We live in a world where love and legal marriage between two men or two women increasingly is not something to hide or to “protect” kids from, but rather something to celebrate, truly a family affair. We live in a world where these kids will grow up to be able to marry whomever they love, regardless of sex, sexual orientation, or gender identity. Honestly, not too many years ago I would have said I wouldn’t expect to see that world in my lifetime. But at the Cliff House last month, I saw that it’s already arrived.
The increase in the number of people celebrating with us was due almost entirely to the new friends and allies we’ve made in the past four years through our marriage equality advocacy; we considered our reception, in fact, to be as much a day of celebration for the hard work of so many to return the freedom to marry to California as it was specifically for the two of us. To that end, we asked that in lieu of gifts attendees consider making a donation to Marriage Equality USA; I’m overwhelmed by our friends’ generosity and very proud to note that our equality registry to date has raised nearly $2,700 to help MEUSA in its efforts to win the freedom to marry for the 37 remaining states where couples like Jeff and me still are denied this important civil right.
That includes states like Virginia, my birthplace and my home for over 35 years. Jeff and I left Virginia for California, his home, in no small part due to the extreme homophobia of Virginia’s government and the absolute lack of any protections there for LGBT people in public accommodations, housing, employment, or relationship status.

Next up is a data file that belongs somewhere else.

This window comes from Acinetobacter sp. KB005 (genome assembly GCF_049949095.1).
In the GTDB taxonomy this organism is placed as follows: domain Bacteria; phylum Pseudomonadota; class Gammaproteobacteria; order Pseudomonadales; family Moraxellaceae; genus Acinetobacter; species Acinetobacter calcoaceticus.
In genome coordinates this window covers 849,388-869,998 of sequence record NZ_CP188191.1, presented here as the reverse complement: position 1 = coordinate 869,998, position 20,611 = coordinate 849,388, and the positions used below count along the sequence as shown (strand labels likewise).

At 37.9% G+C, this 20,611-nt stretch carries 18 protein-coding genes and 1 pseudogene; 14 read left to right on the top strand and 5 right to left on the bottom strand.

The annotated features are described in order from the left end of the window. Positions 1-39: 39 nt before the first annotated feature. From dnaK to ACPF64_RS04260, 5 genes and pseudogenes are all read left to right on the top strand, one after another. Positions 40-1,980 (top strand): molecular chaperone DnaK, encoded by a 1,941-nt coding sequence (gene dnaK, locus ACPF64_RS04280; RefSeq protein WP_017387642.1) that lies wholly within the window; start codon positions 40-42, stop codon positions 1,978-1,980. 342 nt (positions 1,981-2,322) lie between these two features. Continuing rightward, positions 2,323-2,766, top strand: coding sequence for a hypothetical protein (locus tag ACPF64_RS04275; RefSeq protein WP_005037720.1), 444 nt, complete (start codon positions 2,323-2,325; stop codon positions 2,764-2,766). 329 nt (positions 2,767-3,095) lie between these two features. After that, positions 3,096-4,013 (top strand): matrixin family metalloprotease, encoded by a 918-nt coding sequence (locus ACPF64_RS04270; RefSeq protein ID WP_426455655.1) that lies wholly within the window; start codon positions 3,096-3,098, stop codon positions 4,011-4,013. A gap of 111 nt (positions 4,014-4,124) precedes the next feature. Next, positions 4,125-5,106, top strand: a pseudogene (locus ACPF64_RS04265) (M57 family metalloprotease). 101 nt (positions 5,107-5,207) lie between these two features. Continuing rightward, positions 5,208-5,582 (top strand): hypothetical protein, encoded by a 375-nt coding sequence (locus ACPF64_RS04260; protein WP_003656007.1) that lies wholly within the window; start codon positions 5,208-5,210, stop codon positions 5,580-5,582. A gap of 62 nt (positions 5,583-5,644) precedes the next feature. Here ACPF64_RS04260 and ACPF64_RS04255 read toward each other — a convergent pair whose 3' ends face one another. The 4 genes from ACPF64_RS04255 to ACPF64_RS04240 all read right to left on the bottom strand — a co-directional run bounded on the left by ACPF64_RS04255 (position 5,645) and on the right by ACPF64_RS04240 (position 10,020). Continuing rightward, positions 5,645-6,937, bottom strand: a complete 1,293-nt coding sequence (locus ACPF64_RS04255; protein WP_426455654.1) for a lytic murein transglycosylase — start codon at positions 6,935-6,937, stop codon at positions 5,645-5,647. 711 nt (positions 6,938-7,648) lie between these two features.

It remains legal in Virginia to fire an employee, even a state government employee, to refuse service at your place of business, or to refuse to rent or sell a home, for no reason other than that you disapprove of someone’s sexual orientation or gender identity. The current attorney general, once (though thankfully no longer) the front-runner to be the next governor, has called LGBT people “destructive” and “soulless,” while the GOP candidate for lieutenant governor has made homophobic comments that make “destructive” and “soulless” sound almost like compliments in comparison.
Still, things are getting better, even back there in the Commonwealth, if more slowly than we might wish.
Recent news that the legal team headed by David Boies and Ted Olson that defeated Prop 8 is now challenging Virginia’s refusal to treat loving gay couples as anything more than strangers under the law is particularly welcome and heartening. Someday Jeff and I may be able to visit my birth family – his in-laws – with pride and optimism rather than the worry and dread based on the state considering our marriage invalid that so often accompanies our visits back there now. Thousands of couples like us, we hope, will before long have their own relationships treated with the legal recognition that is their human and civil right.
It would be fitting, certainly, if the state that in Loving v. Virginia fought anti-miscegenation laws all the way to the U.S. Supreme Court, and lost, thereby resulting in bans on interracial marriage being overturned nationwide, were to provide same-sex couples our own version of Loving and the same end to all laws banning same-sex marriages. It’s long past time for the Commonwealth fully to live up to its motto, “Virginia is for lovers,” without the invisible disclaimer, “Void where gay.”